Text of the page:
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Acculturation Identity and Educational Attainment

  • Nekby, Lena

    ()

    (Stockholm University Linnaeus Center for Integration Studies - SULCIS)

  • Rödin, Magnus

    ()

    (Stockholm University Linnaeus Center for Integration Studies - SULCIS)

  • Özcan, Gülay

    ()

    (Stockholm University Linnaeus Center for Integration Studies - SULCIS)

This paper explores the identity formation of a cohort of students with immigrant backgrounds in Sweden and the consequences of identity for subsequent educational attainment. Unique for this study is that identity is defined according to a two-dimensional acculturation framework based on both strength of identity to the (ethnic) minority and to the (Swedish) majority culture. Results indicate that integrated men are associated with significantly higher levels of education than assimilated men. No differences in educational attainment are found between the assimilated and the integrated for women. These results put into question the premise of oppositional identities, i.e., a trade-off between ethnic identity and educational achievement, among immigrants in Sweden.

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Paper provided by Stockholm University Linnaeus Center for Integration Studies - SULCIS in its series SULCIS Working Papers with number 2007:6.

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Length: 40 pages
Date of creation: 09 Nov 2007
Date of revision:
Publication status: Published as Nekby, Lena, Magnus Rödin and Gülay Özcan, 'Acculturation and Higher Education. Is There a Trade-Off between Ethnic Identity and Education?' in International Migration Review, 2009, pages 938-973.
Handle: RePEc:hhs:sulcis:2007_006
Contact details of provider: Postal: Stockholm University Linnaeus Center for Integration Studies - SULCIS, Stockholm University, S-10691 Stockholm, Sweden
Web page: http://www.su.se/sulcis
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  1. Klaus F. Zimmermann, 2007. "Migrant Ethnic Identity: Concept And Policy Implications," Ekonomia, Cyprus Economic Society and University of Cyprus, vol. 10(1), pages 1-17, Summer.
  2. Battu, Harminder & Mwale, McDonald & Zenou, Yves, 2005. "Oppositional Identities and the Labor Market," IZA Discussion Papers 1852, Institute for the Study of Labor (IZA).
  3. Darity, William Jr. & Mason, Patrick L. & Stewart, James B., 2006. "The economics of identity: The origin and persistence of racial identity norms," Journal of Economic Behavior & Organization, Elsevier, vol. 60(3), pages 283-305, July.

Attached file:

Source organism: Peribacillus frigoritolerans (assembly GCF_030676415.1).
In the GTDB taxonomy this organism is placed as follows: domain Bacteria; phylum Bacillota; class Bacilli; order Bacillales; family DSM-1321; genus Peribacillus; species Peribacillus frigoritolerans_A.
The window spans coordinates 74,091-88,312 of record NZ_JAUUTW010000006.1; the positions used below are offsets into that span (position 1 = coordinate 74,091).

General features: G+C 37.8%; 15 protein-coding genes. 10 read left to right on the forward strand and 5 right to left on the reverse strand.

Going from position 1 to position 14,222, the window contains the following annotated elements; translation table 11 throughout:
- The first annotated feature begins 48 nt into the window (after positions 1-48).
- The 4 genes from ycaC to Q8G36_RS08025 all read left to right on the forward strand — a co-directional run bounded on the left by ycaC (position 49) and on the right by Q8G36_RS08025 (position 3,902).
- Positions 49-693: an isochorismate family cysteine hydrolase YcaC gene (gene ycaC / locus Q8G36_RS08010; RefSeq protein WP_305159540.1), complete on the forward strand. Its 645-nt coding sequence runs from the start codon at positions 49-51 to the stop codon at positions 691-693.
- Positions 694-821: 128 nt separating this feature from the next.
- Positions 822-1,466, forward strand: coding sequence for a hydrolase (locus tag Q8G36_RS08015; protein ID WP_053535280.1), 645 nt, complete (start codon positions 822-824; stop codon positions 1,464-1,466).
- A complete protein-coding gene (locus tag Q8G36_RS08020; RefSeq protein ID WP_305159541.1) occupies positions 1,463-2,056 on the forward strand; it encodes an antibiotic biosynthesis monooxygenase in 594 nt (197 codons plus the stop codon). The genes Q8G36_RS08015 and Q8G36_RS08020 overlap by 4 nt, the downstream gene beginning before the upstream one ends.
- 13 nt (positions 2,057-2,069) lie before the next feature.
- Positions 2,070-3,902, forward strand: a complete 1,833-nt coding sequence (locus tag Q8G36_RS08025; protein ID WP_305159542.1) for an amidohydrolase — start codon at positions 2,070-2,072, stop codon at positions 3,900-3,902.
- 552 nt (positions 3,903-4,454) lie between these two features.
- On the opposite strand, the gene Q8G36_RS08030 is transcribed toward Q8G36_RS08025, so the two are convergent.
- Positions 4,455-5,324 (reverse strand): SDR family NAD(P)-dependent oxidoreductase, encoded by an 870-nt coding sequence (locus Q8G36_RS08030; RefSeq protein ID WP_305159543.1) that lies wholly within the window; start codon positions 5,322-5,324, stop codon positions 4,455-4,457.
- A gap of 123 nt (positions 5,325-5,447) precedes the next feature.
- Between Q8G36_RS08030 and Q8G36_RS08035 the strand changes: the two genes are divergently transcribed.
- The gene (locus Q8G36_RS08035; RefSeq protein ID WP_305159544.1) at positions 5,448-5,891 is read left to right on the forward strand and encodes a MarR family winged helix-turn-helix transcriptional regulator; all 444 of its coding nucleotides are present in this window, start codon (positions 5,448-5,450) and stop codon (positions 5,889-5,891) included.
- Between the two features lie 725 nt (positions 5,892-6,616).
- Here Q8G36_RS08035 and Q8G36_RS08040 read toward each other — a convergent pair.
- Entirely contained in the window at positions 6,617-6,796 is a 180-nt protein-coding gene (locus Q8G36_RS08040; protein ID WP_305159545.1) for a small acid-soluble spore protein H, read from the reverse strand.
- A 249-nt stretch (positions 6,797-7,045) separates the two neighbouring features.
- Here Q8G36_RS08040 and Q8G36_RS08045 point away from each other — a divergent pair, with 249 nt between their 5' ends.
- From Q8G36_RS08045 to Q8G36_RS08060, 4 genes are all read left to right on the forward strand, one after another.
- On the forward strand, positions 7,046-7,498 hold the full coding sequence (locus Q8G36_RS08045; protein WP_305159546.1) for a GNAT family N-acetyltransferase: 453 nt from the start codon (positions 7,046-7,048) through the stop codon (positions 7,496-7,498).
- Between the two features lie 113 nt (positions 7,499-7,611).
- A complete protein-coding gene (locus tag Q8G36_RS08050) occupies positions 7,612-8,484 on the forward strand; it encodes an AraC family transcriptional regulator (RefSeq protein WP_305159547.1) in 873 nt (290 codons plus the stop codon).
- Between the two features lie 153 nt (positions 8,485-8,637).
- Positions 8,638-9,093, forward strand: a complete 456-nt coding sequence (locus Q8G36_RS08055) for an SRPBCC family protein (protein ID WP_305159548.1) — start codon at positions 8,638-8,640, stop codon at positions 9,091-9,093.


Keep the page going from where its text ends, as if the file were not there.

4. Nekby, Lena & Rödin, Magnus, 2007. "Acculturation Identity and Labor Market Outcomes," SULCIS Working Papers 2007:4, Stockholm University Linnaeus Center for Integration Studies - SULCIS.
  5. Howard Bodenhorn & Christopher S. Ruebeck, 2003. "The Economics of Identity and the Endogeneity of Race," NBER Working Papers 9962, National Bureau of Economic Research, Inc.
  6. Constant, Amelie & Gataullina, Liliya & Zimmermann, Klaus F, 2006. "Gender, Ethnic Identity and Work," CEPR Discussion Papers 5983, C.E.P.R. Discussion Papers.
  7. Patacchini, Eleonora & Zenou, Yves, 2006. "Racial Identity and Education," IZA Discussion Papers 2046, Institute for the Study of Labor (IZA).
  8. George A. Akerlof & Rachel E. Kranton, 2002. "Identity and Schooling: Some Lessons for the Economics of Education," Journal of Economic Literature, American Economic Association, vol. 40(4), pages 1167-1201, December.
  9. Amelie Constant & Klaus F. Zimmermann, 2007. "Measuring Ethnic Identity and Its Impact on Economic Behavior," SOEPpapers on Multidisciplinary Panel Data Research 47, DIW Berlin, The German Socio-Economic Panel (SOEP).
  10. Constant, Amelie & Gataullina, Liliya & Zimmermann, Klaus F & Zimmermann, Laura, 2006. "Human Capital and Ethnic Self-Identification of Migrants," CEPR Discussion Papers 5884, C.E.P.R. Discussion Papers.
  11. Mason, Patrick L., 2004. "Annual income, hourly wages, and identity Among Mexican Americans and other Latinos," MPRA Paper 11326, University Library of Munich, Germany.
  12. David Austen-Smith & Roland G. Fryer, 2005. "An Economic Analysis of "Acting White"," The Quarterly Journal of Economics, MIT Press, vol. 120(2), pages 551-583, May.
  13. Roland G. Fryer, Jr. & Paul Torelli, 2005. "An Empirical Analysis of 'Acting White'," NBER Working Papers 11334, National Bureau of Economic Research, Inc.
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